The 1980s and 90s saw the demand for movie reference books grow considerably with the advent of home video. The public could now consume movies new in the cinema when scheduled on TV or by choice from video rental shops. Many guides in this period concentrated on the new home entertainment medium. Those emerging during this period that achieved some longevity included Consumer Guide’s Rating the Movies (from 1982), Roger Ebert’s Movie Home Companion (from 1985), Mick Martin & Marsha Porter’s Video Movie Guide (from 1985), Time Out Film Guide (from 1989), Variety Movie Guide (from 1990), Elliot’s Guide to Films on Video (from 1990), Videohound’s Golden Movie Retriever (from 1990), Virgin Film Guide (from 1991), TLA Film & Video Guide (from 1991) and Blockbuster Entertainment Guide to Movies and Videos (from 1994). In the UK two major new titles emerged in Derek Winnert’s Radio Times Film & Video Guide (from 1993) and David Quinlan’s TV Times Film & Video Guide (also from 1993). The former title would be subject to a high court challenge from the Leslie Halliwell estate for alleged similarities to Halliwell’s own guide. The result was it being pulped following the publication of its second edition. It would be later superseded by the Radio Times Guide to Films from 2000. Arguably, the most important work to emerge during this period was Jay Robert Nash, Stanley Ralph Ross and Robert B. Connelly’s massive ten-volume The Motion Picture Guide. This monumental work was aimed primarily at the library market and was published between 1985 and 1987 with annual volumes following until 1999. The initial ten volumes covered more than 50,000 movies in more detail and with longer reviews than any other guide. Page count was not an issue due to the removal of single-volume restrictions.

With the advent of the internet and, more notably, in 1990 the creation of The Internet Movie Database, the interest in a physical guide to films started to wane. IMDb had taken on the mantle created by The Motion Picture Guide in its aim to be comprehensive. Printed movie guide titles began to drop away. Pioneer Steven H. Scheuer’s Movies on TV and Videocassette was the first major title to cease publication, following its 1993-4 edition published in 1992, seemingly having lost its battle with Leonard Maltin’s alternative. Others followed at a steady rate over the next couple of decades as IMDb and other online movie reference and aggregator sites became more comprehensive and accurate. By 2013 there were only three major print titles remaining: Leonard Maltin’s Movie Guide, Videohound’s Golden Movie Retriever and the Radio Times Guide to Films. The final 2015 edition of Maltin’s guide was published in 2014 and the Radio Times publication ceased in 2017 with its 2018 edition. That left just one guide, Videohound, surviving in print. However, when the 2022 edition failed to materialise at the end of 2021 the printed movie guide ceased to be.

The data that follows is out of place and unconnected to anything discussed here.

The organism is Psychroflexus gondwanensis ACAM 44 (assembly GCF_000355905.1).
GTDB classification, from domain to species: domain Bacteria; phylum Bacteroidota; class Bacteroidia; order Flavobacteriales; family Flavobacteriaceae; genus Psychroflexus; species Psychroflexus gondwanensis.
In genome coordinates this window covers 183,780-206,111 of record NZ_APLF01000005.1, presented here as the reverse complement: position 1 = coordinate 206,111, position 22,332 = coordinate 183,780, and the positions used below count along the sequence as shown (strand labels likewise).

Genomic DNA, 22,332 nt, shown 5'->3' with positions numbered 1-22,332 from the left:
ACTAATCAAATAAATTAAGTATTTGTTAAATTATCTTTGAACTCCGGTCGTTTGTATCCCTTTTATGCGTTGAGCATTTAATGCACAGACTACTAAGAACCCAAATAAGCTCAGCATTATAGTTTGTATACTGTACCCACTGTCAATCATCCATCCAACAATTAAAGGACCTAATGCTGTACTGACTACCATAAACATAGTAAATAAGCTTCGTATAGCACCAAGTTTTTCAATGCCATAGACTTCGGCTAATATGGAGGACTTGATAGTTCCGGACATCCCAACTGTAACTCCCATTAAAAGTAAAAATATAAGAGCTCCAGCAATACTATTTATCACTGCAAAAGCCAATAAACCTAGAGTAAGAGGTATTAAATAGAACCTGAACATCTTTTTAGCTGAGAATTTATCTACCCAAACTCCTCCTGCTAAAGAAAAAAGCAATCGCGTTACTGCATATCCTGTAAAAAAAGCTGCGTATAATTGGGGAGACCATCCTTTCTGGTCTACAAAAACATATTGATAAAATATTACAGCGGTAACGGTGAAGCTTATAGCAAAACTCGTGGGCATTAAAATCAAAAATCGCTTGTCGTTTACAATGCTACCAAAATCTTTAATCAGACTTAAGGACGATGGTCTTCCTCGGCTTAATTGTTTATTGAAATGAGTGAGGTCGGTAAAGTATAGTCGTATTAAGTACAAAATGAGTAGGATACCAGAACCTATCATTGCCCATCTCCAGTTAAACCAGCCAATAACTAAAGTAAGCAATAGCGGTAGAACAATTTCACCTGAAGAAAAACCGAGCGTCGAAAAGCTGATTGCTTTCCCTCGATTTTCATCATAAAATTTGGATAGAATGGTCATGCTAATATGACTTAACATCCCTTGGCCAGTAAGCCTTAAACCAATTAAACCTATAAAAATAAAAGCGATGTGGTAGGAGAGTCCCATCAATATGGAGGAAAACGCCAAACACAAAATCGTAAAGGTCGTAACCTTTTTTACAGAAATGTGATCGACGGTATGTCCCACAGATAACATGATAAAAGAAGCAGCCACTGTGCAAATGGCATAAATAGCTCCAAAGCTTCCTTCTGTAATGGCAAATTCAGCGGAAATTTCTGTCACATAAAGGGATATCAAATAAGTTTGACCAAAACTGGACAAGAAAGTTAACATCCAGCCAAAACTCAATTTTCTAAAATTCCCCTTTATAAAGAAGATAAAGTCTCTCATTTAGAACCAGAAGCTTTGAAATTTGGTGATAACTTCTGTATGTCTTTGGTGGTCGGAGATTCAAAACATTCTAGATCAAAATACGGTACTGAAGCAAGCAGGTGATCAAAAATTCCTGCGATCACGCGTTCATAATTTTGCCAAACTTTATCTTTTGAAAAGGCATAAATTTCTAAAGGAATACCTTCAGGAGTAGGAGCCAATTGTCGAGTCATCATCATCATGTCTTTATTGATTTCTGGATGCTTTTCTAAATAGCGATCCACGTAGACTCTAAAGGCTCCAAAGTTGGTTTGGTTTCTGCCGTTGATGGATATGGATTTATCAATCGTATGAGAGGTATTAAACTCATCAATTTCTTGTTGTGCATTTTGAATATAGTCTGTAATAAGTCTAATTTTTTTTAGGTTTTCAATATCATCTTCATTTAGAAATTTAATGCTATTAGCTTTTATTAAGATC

IMDb - WikipediaWhilst the modern aggregator sites provide a consensus rating for all new movie releases based on the opinions of sometimes hundreds of critics (both professional and amateur), they provide scant coverage for pre-internet era films. At the time of writing, Rotten Tomatoes, for example, will give you a consensus view of 2018’s BLACK PANTHER based on the opinions of 525 critics; MRQE is more selective and will give you a consensus, based on 167 critics; Metacritic narrows it down further to 55 critics. IMDb meanwhile accepts ratings from the public, so rather than a critical consensus you get a public vote. For BLACK PANTHER that currently includes a weighted average rating based on 693,588 voters. The All Movie Guide offers just one uncalculated rating (presumably based on their editorial team’s decision) and a write-up review from a single critic.